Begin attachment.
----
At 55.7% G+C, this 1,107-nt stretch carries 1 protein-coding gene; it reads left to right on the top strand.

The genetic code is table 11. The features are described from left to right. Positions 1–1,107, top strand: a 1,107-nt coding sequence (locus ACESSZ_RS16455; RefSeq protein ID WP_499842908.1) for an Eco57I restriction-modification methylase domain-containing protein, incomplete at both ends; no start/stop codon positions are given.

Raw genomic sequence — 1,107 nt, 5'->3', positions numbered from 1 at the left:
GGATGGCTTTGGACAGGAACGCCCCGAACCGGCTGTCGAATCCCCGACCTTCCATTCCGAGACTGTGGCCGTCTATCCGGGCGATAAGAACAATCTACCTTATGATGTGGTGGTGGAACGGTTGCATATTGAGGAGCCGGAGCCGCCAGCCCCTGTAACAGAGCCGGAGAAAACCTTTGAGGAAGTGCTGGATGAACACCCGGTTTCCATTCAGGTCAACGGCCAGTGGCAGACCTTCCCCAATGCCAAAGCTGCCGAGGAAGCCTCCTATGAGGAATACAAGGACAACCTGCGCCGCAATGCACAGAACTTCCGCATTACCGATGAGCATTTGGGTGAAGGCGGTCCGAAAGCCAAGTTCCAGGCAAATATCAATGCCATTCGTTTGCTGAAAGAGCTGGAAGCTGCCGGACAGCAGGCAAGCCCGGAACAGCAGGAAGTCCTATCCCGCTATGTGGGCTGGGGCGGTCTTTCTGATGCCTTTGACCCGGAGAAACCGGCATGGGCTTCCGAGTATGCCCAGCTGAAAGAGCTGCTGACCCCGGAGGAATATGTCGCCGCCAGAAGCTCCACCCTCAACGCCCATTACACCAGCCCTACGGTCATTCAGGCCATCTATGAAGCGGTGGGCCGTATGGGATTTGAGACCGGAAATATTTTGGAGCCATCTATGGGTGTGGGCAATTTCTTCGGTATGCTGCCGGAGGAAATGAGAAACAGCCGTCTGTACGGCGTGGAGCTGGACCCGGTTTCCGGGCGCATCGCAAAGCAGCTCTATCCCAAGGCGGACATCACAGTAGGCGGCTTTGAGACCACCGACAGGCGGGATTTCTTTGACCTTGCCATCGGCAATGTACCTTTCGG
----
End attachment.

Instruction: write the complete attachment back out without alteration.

At 55.7% G+C, this 1,107-nt stretch carries 1 protein-coding gene; it reads left to right on the top strand.

The genetic code is table 11. The features are described from left to right. Positions 1–1,107, top strand: a 1,107-nt coding sequence (locus ACESSZ_RS16455; RefSeq protein ID WP_499842908.1) for an Eco57I restriction-modification methylase domain-containing protein, incomplete at both ends; no start/stop codon positions are given.

Raw genomic sequence — 1,107 nt, 5'->3', positions numbered from 1 at the left:
GGATGGCTTTGGACAGGAACGCCCCGAACCGGCTGTCGAATCCCCGACCTTCCATTCCGAGACTGTGGCCGTCTATCCGGGCGATAAGAACAATCTACCTTATGATGTGGTGGTGGAACGGTTGCATATTGAGGAGCCGGAGCCGCCAGCCCCTGTAACAGAGCCGGAGAAAACCTTTGAGGAAGTGCTGGATGAACACCCGGTTTCCATTCAGGTCAACGGCCAGTGGCAGACCTTCCCCAATGCCAAAGCTGCCGAGGAAGCCTCCTATGAGGAATACAAGGACAACCTGCGCCGCAATGCACAGAACTTCCGCATTACCGATGAGCATTTGGGTGAAGGCGGTCCGAAAGCCAAGTTCCAGGCAAATATCAATGCCATTCGTTTGCTGAAAGAGCTGGAAGCTGCCGGACAGCAGGCAAGCCCGGAACAGCAGGAAGTCCTATCCCGCTATGTGGGCTGGGGCGGTCTTTCTGATGCCTTTGACCCGGAGAAACCGGCATGGGCTTCCGAGTATGCCCAGCTGAAAGAGCTGCTGACCCCGGAGGAATATGTCGCCGCCAGAAGCTCCACCCTCAACGCCCATTACACCAGCCCTACGGTCATTCAGGCCATCTATGAAGCGGTGGGCCGTATGGGATTTGAGACCGGAAATATTTTGGAGCCATCTATGGGTGTGGGCAATTTCTTCGGTATGCTGCCGGAGGAAATGAGAAACAGCCGTCTGTACGGCGTGGAGCTGGACCCGGTTTCCGGGCGCATCGCAAAGCAGCTCTATCCCAAGGCGGACATCACAGTAGGCGGCTTTGAGACCACCGACAGGCGGGATTTCTTTGACCTTGCCATCGGCAATGTACCTTTCGG